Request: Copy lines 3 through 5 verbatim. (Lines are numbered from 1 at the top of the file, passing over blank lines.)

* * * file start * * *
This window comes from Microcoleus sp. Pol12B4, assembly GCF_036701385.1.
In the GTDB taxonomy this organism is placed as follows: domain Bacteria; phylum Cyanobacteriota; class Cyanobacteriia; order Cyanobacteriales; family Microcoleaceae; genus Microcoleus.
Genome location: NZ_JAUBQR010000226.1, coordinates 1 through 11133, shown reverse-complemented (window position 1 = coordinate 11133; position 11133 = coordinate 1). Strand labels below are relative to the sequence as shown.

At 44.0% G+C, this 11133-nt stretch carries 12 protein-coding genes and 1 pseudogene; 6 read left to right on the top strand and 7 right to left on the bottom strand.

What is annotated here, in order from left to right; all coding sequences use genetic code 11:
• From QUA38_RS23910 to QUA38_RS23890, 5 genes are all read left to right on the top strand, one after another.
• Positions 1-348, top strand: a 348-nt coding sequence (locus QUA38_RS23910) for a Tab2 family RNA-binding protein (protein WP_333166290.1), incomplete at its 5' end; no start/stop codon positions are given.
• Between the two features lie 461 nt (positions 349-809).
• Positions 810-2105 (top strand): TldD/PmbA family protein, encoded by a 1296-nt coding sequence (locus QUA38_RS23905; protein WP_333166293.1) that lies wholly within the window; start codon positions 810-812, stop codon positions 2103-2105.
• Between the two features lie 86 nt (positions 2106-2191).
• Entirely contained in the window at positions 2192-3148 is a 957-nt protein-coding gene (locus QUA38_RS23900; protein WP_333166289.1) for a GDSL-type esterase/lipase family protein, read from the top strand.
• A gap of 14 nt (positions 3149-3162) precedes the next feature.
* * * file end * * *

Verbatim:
Genome location: NZ_JAUBQR010000226.1, coordinates 1 through 11133, shown reverse-complemented (window position 1 = coordinate 11133; position 11133 = coordinate 1). Strand labels below are relative to the sequence as shown.

At 44.0% G+C, this 11133-nt stretch carries 12 protein-coding genes and 1 pseudogene; 6 read left to right on the top strand and 7 right to left on the bottom strand.

What is annotated here, in order from left to right; all coding sequences use genetic code 11: